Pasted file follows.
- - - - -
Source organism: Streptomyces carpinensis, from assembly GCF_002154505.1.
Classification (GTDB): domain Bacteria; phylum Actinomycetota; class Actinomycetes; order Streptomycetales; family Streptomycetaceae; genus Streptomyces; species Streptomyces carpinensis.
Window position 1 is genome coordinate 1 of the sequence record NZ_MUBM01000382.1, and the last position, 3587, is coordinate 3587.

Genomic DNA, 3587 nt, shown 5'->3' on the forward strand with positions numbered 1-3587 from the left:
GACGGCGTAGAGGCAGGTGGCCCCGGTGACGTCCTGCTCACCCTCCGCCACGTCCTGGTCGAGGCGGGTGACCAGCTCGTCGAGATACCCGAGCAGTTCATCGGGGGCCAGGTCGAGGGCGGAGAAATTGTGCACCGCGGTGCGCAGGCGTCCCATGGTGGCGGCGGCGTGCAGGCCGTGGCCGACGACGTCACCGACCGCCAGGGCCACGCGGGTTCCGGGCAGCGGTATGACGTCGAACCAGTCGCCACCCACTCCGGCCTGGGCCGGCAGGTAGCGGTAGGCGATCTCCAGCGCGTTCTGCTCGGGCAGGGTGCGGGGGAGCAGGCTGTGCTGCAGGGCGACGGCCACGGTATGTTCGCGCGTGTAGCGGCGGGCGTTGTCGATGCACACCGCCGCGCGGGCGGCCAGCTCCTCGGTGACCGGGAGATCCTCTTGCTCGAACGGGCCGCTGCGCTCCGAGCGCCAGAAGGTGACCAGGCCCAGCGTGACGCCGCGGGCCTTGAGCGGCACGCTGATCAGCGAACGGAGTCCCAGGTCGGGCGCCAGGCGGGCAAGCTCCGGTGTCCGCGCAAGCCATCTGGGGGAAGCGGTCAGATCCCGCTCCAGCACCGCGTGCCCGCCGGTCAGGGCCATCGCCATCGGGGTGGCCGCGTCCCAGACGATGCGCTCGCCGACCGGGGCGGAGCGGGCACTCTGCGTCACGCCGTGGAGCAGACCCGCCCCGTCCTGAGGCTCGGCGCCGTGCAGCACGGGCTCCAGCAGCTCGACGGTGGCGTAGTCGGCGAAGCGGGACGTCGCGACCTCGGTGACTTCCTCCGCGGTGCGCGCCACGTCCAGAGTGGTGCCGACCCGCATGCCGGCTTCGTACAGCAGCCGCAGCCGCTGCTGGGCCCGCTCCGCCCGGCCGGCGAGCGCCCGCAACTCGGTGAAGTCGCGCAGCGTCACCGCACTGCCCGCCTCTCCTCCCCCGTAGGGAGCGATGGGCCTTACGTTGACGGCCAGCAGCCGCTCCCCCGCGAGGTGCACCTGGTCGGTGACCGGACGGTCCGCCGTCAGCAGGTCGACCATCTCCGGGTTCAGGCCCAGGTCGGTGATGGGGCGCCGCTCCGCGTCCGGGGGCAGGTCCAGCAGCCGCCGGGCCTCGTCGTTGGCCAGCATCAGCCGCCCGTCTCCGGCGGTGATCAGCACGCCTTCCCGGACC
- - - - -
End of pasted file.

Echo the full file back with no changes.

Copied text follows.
Source organism: Streptomyces carpinensis, from assembly GCF_002154505.1.
Classification (GTDB): domain Bacteria; phylum Actinomycetota; class Actinomycetes; order Streptomycetales; family Streptomycetaceae; genus Streptomyces; species Streptomyces carpinensis.
Window position 1 is genome coordinate 1 of the sequence record NZ_MUBM01000382.1, and the last position, 3587, is coordinate 3587.

Genomic DNA, 3587 nt, shown 5'->3' on the forward strand with positions numbered 1-3587 from the left:
GACGGCGTAGAGGCAGGTGGCCCCGGTGACGTCCTGCTCACCCTCCGCCACGTCCTGGTCGAGGCGGGTGACCAGCTCGTCGAGATACCCGAGCAGTTCATCGGGGGCCAGGTCGAGGGCGGAGAAATTGTGCACCGCGGTGCGCAGGCGTCCCATGGTGGCGGCGGCGTGCAGGCCGTGGCCGACGACGTCACCGACCGCCAGGGCCACGCGGGTTCCGGGCAGCGGTATGACGTCGAACCAGTCGCCACCCACTCCGGCCTGGGCCGGCAGGTAGCGGTAGGCGATCTCCAGCGCGTTCTGCTCGGGCAGGGTGCGGGGGAGCAGGCTGTGCTGCAGGGCGACGGCCACGGTATGTTCGCGCGTGTAGCGGCGGGCGTTGTCGATGCACACCGCCGCGCGGGCGGCCAGCTCCTCGGTGACCGGGAGATCCTCTTGCTCGAACGGGCCGCTGCGCTCCGAGCGCCAGAAGGTGACCAGGCCCAGCGTGACGCCGCGGGCCTTGAGCGGCACGCTGATCAGCGAACGGAGTCCCAGGTCGGGCGCCAGGCGGGCAAGCTCCGGTGTCCGCGCAAGCCATCTGGGGGAAGCGGTCAGATCCCGCTCCAGCACCGCGTGCCCGCCGGTCAGGGCCATCGCCATCGGGGTGGCCGCGTCCCAGACGATGCGCTCGCCGACCGGGGCGGAGCGGGCACTCTGCGTCACGCCGTGGAGCAGACCCGCCCCGTCCTGAGGCTCGGCGCCGTGCAGCACGGGCTCCAGCAGCTCGACGGTGGCGTAGTCGGCGAAGCGGGACGTCGCGACCTCGGTGACTTCCTCCGCGGTGCGCGCCACGTCCAGAGTGGTGCCGACCCGCATGCCGGCTTCGTACAGCAGCCGCAGCCGCTGCTGGGCCCGCTCCGCCCGGCCGGCGAGCGCCCGCAACTCGGTGAAGTCGCGCAGCGTCACCGCACTGCCCGCCTCTCCTCCCCCGTAGGGAGCGATGGGCCTTACGTTGACGGCCAGCAGCCGCTCCCCCGCGAGGTGCACCTGGTCGGTGACCGGACGGTCCGCCGTCAGCAGGTCGACCATCTCCGGGTTCAGGCCCAGGTCGGTGATGGGGCGCCGCTCCGCGTCCGGGGGCAGGTCCAGCAGCCGCCGGGCCTCGTCGTTGGCCAGCATCAGCCGCCCGTCTCCGGCGGTGATCAGCACGCCTTCCCGGACC